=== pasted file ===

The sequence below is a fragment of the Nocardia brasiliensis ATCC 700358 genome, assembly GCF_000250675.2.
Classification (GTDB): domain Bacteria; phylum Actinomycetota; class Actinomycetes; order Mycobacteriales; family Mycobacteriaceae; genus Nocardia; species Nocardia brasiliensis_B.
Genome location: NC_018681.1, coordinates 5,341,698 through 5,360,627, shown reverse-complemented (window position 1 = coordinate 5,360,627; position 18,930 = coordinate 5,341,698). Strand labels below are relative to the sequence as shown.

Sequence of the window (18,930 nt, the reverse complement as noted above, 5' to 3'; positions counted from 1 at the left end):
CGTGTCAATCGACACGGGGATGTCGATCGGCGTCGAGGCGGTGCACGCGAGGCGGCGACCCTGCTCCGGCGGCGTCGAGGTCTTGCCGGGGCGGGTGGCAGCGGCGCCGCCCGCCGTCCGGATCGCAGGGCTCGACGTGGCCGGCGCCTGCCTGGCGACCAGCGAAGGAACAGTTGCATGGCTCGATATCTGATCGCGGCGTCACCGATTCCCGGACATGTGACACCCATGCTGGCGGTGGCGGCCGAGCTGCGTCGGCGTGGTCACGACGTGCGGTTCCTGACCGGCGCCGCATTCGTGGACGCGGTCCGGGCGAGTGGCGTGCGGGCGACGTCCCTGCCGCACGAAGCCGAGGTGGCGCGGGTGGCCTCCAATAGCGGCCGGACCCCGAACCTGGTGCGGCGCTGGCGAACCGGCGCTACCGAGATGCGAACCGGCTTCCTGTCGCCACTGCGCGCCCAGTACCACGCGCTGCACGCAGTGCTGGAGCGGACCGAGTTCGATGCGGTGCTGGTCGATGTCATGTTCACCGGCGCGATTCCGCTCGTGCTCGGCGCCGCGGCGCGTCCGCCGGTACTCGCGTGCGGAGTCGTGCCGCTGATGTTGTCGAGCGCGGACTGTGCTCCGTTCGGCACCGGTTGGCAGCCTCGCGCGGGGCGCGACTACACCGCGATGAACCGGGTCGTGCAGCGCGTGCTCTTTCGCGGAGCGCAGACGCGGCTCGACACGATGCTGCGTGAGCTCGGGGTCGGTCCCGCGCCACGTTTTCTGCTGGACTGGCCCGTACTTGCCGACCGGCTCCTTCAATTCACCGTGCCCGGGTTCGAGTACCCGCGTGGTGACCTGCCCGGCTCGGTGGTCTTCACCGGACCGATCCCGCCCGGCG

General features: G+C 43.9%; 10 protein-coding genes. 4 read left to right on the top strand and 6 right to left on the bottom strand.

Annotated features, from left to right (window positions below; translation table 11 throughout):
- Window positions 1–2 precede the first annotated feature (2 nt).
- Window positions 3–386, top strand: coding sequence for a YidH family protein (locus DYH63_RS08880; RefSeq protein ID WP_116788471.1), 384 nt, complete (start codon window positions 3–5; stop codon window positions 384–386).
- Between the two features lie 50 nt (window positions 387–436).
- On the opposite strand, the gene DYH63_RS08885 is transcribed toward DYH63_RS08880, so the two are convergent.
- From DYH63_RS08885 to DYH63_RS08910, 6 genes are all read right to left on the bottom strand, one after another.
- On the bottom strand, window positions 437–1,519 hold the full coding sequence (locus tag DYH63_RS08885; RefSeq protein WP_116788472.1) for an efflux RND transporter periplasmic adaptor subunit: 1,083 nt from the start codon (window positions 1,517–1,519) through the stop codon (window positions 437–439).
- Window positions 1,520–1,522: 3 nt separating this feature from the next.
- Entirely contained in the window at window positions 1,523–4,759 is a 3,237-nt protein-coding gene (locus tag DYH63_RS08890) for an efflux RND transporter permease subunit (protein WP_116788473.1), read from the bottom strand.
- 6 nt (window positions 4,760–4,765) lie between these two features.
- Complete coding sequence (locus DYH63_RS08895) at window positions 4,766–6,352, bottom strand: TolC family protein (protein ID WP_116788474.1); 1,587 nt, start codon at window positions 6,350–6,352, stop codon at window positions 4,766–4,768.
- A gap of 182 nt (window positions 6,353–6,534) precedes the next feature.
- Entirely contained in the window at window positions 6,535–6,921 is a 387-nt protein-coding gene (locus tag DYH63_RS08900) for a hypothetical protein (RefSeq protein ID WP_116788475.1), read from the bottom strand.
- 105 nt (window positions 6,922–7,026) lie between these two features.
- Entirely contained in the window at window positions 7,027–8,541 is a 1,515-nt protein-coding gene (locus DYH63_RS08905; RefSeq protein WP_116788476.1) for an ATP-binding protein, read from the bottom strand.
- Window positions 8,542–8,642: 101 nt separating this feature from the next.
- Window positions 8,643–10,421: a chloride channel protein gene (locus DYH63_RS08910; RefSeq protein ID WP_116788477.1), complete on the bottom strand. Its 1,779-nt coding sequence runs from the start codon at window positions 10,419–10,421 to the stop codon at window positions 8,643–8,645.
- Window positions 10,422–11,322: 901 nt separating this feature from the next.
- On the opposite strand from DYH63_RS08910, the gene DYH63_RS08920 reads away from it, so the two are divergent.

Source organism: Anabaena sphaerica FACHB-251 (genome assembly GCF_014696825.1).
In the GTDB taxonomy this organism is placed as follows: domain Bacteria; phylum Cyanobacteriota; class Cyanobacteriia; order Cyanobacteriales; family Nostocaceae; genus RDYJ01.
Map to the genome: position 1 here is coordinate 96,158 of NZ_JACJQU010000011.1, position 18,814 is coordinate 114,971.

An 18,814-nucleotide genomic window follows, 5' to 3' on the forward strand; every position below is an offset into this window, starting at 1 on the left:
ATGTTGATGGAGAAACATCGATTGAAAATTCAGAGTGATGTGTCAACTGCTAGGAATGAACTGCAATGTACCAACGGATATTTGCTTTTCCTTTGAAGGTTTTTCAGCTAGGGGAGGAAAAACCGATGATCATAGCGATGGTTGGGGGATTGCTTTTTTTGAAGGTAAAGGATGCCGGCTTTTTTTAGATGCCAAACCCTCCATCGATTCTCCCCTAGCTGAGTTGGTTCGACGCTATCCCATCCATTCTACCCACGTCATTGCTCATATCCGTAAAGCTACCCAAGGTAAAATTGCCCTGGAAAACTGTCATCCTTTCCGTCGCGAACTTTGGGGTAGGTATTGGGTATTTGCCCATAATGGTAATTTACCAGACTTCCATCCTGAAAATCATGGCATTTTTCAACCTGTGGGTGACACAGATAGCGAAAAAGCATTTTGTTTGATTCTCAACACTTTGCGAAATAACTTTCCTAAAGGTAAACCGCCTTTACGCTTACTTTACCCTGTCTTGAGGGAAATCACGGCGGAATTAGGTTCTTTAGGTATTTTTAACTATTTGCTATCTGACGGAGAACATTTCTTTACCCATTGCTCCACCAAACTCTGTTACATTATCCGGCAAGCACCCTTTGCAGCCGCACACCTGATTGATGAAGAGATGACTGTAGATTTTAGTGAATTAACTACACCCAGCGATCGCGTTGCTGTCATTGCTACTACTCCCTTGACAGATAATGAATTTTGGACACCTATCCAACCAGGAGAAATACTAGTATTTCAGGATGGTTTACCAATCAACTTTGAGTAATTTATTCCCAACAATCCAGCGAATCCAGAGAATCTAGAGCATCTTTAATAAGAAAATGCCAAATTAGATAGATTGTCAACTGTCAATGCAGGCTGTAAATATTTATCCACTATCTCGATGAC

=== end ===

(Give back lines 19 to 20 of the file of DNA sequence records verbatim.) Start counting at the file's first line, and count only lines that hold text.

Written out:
- Entirely contained in the window at window positions 6,535–6,921 is a 387-nt protein-coding gene (locus tag DYH63_RS08900) for a hypothetical protein (RefSeq protein ID WP_116788475.1), read from the bottom strand.
- 105 nt (window positions 6,922–7,026) lie between these two features.